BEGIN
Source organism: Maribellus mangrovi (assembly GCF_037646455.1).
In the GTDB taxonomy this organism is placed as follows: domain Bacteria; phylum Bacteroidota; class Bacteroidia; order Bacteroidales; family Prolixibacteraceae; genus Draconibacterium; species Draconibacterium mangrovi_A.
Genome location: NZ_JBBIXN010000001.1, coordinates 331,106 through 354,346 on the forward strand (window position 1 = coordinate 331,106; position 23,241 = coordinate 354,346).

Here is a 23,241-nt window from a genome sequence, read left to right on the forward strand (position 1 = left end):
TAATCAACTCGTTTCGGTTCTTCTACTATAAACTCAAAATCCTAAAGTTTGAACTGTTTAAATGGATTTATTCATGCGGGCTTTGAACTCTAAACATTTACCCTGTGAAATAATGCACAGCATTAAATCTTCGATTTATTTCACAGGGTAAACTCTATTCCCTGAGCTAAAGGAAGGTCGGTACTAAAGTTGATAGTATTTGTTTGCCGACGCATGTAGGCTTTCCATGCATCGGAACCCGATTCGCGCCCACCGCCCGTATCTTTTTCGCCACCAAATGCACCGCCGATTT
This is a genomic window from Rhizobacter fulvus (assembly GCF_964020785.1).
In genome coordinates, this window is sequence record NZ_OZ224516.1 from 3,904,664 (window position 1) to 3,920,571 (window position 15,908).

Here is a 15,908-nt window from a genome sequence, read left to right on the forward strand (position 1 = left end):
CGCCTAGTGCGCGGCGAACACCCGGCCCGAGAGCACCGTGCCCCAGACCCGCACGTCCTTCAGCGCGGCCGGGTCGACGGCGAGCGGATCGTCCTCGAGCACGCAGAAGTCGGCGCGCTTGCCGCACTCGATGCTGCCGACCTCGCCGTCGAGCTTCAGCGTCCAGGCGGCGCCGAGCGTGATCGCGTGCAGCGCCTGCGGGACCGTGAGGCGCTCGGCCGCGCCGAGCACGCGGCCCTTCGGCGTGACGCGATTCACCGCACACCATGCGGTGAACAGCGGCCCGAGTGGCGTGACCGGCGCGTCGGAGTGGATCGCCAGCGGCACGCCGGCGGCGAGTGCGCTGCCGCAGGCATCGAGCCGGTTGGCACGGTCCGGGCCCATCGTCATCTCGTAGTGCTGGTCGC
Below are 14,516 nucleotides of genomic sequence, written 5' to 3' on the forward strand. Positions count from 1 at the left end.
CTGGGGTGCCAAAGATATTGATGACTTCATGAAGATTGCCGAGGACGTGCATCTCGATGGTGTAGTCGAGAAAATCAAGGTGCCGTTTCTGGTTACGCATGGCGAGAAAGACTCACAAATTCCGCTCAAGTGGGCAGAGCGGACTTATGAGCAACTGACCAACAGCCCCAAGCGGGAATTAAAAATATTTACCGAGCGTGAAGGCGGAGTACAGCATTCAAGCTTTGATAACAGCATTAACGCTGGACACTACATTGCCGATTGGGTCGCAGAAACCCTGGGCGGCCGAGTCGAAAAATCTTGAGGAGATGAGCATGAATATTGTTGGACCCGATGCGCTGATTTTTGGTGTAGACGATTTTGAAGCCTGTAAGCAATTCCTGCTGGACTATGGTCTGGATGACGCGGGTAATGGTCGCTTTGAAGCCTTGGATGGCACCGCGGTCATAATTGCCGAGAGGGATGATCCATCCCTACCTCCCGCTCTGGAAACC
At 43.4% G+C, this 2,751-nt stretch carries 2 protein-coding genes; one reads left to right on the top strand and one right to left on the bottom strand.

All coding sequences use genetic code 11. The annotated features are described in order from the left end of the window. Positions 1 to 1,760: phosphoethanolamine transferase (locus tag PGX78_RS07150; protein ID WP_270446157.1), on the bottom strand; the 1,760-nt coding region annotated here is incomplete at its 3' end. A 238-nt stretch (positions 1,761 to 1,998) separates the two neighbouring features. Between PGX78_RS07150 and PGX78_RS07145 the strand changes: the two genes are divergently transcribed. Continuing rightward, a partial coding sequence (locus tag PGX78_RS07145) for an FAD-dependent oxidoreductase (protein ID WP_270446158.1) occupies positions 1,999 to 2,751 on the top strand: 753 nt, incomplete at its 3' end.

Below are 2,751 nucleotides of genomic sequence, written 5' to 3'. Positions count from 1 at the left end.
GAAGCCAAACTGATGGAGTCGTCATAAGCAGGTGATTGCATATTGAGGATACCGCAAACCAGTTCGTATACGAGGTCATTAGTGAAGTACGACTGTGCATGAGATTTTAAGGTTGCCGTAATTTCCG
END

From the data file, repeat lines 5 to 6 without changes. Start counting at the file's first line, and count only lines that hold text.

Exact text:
TAATCAACTCGTTTCGGTTCTTCTACTATAAACTCAAAATCCTAAAGTTTGAACTGTTTAAATGGATTTATTCATGCGGGCTTTGAACTCTAAACATTTACCCTGTGAAATAATGCACAGCATTAAATCTTCGATTTATTTCACAGGGTAAACTCTATTCCCTGAGCTAAAGGAAGGTCGGTACTAAAGTTGATAGTATTTGTTTGCCGACGCATGTAGGCTTTCCATGCATCGGAACCCGATTCGCGCCCACCGCCCGTATCTTTTTCGCCACCAAATGCACCGCCGATTT
This is a genomic window from Rhizobacter fulvus (assembly GCF_964020785.1).